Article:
In biology, trinomial nomenclature refers to names for taxa below the rank of species. These names have three parts. The usage is different in zoology and botany.
For animals, scientific names are governed by the International Code of Zoological Nomenclature. Only one rank is allowed below the rank of species: subspecies. For example, Buteo jamaicensis borealis is one of the subspecies of the red-tailed hawk species, Buteo jamaicensis.
For algae, fungi, plants, and their fossils, there is an indeterminate number of infraspecific ranks allowed below the level of species. The secondary ranks below the species rank are variety and forma, and more ranks can be made by using the prefix "sub" to make subspecies, subvariety, subforma. Very rarely even more forms are created, such as supersubspecies. Not all of these ranks need to be specified, for example, some authors prefer to divide plant species into subspecies, while others prefer to use varieties.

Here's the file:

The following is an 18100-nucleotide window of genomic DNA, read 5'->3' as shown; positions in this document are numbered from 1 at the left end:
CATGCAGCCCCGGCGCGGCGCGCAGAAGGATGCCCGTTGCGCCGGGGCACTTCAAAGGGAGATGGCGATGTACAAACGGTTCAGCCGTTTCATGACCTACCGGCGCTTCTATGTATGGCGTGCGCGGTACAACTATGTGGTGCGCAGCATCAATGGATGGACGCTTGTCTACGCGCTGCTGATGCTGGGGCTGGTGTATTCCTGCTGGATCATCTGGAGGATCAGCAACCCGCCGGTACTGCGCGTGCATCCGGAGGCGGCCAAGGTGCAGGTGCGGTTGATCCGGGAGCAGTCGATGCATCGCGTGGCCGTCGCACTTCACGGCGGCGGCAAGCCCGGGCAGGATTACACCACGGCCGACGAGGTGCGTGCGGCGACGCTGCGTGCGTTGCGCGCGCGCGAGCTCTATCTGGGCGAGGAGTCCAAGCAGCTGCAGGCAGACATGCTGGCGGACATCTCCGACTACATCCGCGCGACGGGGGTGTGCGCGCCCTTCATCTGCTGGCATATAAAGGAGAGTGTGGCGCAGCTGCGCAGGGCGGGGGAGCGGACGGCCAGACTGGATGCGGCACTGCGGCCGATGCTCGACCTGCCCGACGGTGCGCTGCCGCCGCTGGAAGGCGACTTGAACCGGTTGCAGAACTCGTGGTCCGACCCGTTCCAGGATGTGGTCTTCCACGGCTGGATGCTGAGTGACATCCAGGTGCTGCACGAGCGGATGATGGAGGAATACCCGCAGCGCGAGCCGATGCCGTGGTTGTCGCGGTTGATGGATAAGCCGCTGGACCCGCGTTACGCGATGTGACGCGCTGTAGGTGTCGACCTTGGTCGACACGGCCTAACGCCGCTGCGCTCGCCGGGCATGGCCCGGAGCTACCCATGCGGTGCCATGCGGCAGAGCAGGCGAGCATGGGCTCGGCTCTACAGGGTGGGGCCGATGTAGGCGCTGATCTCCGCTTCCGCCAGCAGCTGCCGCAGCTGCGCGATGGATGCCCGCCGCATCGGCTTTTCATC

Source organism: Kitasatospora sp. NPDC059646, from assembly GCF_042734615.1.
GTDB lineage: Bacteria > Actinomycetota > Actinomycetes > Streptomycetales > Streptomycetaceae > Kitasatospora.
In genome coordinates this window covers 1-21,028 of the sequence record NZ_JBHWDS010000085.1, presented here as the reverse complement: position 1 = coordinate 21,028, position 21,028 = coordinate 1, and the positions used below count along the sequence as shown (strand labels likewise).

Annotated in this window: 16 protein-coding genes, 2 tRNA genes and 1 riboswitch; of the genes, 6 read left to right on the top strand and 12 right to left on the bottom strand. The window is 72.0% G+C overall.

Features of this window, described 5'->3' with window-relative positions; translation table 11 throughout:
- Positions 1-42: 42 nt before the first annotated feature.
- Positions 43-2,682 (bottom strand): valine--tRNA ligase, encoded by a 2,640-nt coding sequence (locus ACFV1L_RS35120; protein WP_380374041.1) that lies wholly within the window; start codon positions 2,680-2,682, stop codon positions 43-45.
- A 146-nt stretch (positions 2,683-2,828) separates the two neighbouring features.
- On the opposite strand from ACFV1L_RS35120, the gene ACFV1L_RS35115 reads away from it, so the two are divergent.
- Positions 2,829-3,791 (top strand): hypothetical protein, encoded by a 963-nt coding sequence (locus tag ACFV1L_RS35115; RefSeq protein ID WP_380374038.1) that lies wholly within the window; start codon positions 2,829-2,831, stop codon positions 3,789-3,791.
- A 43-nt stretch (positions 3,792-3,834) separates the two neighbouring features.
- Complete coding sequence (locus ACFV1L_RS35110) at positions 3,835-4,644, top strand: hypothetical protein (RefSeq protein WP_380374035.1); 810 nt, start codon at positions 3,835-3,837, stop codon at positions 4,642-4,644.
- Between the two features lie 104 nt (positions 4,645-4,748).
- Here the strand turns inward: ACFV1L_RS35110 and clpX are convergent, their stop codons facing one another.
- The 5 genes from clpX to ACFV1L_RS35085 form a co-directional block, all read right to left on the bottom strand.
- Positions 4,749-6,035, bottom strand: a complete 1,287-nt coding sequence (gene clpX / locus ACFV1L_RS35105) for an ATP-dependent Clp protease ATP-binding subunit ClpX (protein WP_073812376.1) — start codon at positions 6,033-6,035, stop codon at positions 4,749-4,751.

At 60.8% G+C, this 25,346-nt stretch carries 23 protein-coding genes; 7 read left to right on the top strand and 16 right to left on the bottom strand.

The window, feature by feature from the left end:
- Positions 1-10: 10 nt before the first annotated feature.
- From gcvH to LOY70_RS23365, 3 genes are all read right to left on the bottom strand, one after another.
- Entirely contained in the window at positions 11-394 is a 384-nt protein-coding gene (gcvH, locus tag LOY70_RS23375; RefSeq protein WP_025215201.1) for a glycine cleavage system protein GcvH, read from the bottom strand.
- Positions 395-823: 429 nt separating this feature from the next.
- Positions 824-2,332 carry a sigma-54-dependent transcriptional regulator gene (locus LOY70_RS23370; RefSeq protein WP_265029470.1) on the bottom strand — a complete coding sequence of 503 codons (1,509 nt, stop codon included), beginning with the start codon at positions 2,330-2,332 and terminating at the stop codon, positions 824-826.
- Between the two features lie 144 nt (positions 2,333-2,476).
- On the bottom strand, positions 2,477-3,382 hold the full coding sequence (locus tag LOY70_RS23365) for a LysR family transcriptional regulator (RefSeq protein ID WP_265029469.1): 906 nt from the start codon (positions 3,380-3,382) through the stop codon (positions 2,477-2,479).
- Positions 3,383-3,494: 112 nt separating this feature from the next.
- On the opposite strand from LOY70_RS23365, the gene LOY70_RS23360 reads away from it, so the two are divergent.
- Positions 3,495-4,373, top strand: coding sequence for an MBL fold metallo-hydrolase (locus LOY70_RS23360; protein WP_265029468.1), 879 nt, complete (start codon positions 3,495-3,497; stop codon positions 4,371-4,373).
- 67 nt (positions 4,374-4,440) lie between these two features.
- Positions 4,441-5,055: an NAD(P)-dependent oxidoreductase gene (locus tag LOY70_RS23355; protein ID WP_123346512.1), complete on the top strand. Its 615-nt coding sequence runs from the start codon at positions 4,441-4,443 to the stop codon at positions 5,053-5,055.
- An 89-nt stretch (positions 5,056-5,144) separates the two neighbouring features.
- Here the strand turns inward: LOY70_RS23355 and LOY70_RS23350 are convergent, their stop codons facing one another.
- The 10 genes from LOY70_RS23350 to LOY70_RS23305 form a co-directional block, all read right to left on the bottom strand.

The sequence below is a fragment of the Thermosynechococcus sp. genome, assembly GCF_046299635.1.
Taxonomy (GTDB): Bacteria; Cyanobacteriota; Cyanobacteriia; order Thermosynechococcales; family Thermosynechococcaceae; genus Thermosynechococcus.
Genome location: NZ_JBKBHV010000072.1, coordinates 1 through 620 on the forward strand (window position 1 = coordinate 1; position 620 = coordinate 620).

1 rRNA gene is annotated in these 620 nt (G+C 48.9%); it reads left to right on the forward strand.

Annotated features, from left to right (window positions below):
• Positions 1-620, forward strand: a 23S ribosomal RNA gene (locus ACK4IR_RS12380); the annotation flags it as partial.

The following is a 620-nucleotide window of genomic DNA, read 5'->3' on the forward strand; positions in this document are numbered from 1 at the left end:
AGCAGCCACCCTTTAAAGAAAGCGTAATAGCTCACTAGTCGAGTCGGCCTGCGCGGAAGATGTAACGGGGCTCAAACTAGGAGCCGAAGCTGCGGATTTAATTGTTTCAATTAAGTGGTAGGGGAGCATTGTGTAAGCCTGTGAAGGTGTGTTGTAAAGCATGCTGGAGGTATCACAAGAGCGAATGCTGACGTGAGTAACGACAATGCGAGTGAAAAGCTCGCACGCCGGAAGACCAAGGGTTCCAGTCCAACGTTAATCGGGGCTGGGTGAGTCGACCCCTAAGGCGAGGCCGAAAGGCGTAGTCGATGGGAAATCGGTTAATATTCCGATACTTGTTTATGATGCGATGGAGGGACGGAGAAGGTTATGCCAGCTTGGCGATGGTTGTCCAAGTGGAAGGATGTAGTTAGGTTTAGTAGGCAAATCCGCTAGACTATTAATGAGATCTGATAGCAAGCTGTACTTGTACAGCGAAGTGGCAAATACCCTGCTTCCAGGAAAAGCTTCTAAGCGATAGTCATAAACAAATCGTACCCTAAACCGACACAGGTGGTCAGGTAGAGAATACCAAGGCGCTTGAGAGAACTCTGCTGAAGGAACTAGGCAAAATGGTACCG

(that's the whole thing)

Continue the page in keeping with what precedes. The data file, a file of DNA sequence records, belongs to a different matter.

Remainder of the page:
These ranks are components of a biological classification, for example Corylopsis sinensis var. calvescens f. veitchiana is an ornamental garden plant. However, a name is not the same as a classification, and the name of this plant is a trinomial with only three parts, the two parts of the species name Corylopsis sinensis, plus the forma name f. veitchiana, to give Corylopsis sinensis f. veitchiana.
- Hamilton, C.W.; Reichard, S.H. (1992). "Current practice in the use of subspecies, variety, and forma in the classification of wild plants". Taxon 41 (3): 485–498.
- "Royal Horticultural Society Plant Selector".
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